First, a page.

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Dow slides, Nasdaq gains ahead of jobs report

Tech stocks advance slightly on historically light volume as investors lie low pending tomorrow's employment report from the government.

Tech stocks advanced slightly on historically light volume as investors laid low pending tomorrow's employment report from the government.

The Nasdaq composite index rose 12.93 to close at 3,720.24, and the Standard & Poor's 500 index dropped 5.72 to 1,409.38. Volume on the Nasdaq was 1.27 billion shares, its lowest daily trading volume in history. All four trading days this week made the Nasdaq's top 10 list for lowest daily volumes.

The Dow Jones industrial average fell 67.64 to 10,412.49, led by Wal-Mart and McDonald's.

The government will issue a report on employment tomorrow. If job creation or wages rise more than expected, the Federal Reserve could raise interest rates by at least a quarter-point later this month.

Intel edged up 50 cents to $119.56, while Microsoft slipped 13 cents to $70.44. A virus that spreads via the software maker's products struck millions of computers around the world.

The CNET tech index lost 7.74 to 2,909.76, as 53 of the 99 stocks in the index rose, 44 fell and two remained unchanged.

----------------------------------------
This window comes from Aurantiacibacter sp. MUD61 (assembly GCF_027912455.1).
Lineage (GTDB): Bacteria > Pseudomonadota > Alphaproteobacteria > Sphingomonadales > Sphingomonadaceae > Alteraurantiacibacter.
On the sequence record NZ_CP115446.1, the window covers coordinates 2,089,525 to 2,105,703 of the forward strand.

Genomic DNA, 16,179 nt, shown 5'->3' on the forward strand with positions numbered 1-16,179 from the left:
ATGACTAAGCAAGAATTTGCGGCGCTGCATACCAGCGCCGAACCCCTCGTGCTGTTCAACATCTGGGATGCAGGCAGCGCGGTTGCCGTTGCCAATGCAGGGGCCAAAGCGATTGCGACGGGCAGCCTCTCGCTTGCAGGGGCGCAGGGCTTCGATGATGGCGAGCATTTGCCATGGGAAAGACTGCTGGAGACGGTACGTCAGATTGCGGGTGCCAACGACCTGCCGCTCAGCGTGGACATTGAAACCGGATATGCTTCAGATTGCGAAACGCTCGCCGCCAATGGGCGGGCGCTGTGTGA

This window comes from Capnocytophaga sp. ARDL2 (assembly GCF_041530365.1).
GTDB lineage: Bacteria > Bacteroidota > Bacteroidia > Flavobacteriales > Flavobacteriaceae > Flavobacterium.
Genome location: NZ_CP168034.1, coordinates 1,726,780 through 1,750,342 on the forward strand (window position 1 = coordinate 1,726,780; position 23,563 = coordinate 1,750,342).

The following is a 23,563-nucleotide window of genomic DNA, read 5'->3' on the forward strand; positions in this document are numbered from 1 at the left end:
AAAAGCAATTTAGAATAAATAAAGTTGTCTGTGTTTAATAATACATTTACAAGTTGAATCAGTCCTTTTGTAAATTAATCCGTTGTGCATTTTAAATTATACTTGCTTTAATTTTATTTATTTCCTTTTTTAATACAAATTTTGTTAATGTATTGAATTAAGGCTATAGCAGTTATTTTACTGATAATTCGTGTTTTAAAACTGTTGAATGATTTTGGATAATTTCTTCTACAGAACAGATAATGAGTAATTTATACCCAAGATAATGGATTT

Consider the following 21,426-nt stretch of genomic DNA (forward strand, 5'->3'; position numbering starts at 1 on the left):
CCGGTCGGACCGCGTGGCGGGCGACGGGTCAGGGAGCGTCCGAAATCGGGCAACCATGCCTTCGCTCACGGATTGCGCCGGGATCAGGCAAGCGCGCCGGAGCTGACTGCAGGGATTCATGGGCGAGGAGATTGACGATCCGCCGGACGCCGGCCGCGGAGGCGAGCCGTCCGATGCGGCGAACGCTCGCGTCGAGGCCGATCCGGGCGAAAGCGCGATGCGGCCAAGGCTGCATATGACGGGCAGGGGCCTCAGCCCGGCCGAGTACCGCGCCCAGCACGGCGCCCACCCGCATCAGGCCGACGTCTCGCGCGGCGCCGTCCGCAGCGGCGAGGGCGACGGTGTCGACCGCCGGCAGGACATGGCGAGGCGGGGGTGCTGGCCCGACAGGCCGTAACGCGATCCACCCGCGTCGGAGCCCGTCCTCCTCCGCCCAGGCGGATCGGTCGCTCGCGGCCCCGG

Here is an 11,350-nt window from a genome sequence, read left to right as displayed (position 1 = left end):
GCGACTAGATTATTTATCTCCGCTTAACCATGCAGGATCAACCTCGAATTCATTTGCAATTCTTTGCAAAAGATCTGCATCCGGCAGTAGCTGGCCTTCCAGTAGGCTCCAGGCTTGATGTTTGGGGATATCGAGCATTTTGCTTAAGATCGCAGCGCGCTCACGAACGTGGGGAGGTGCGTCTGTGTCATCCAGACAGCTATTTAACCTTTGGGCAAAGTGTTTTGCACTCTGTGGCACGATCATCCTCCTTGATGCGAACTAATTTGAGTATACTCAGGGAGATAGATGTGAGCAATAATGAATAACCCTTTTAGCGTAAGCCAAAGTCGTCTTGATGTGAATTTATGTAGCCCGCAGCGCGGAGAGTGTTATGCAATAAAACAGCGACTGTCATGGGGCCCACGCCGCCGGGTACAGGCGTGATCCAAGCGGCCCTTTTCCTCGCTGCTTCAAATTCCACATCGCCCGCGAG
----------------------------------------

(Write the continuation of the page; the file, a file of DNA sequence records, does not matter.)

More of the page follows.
Of the 18 sectors tracked, computer memory storage companies gained the most, rising 4 percent. Server hardware makers were the largest losers, falling nearly 2 percent.

Among members of the CNET tech index, Siebel Systems and VoiceStream Wireless posted strong gains, rising about 8 percent and 9 percent, respectively. Siebel climbed $9.94 to $130.44, while VoiceStream moved up $9 to $109.63.

Siebel posted a volume of almost 40 million shares, more than nine times the stock's daily average, which made it the second most-actively traded company on the Nasdaq Stock Market behind Cisco Systems.

Lexmark International Group and Knight/Trimark were among the losers in the index. Lexmark fell $6.94 to $101.13, and Knight/Trimark dropped $1.94 to $33.

The Philadelphia semiconductor index gained 17.33 to 1,087.66, led by chip equipment maker Novellus, which rose $3.06 to $64.

Analysts say that the virus sweeping through computer systems will likely be the most costly yet and could put new pressure on software companies to address code-writing techniques that have led to persistent security problems.

Sun Microsystems unveiled a corporate structure designed to improve quality and focus on customer demand. The technology giant's divisions will be grouped by the functions they perform, such as sales or services, rather than products they produce. Sun closed down $1.75 at $85.63.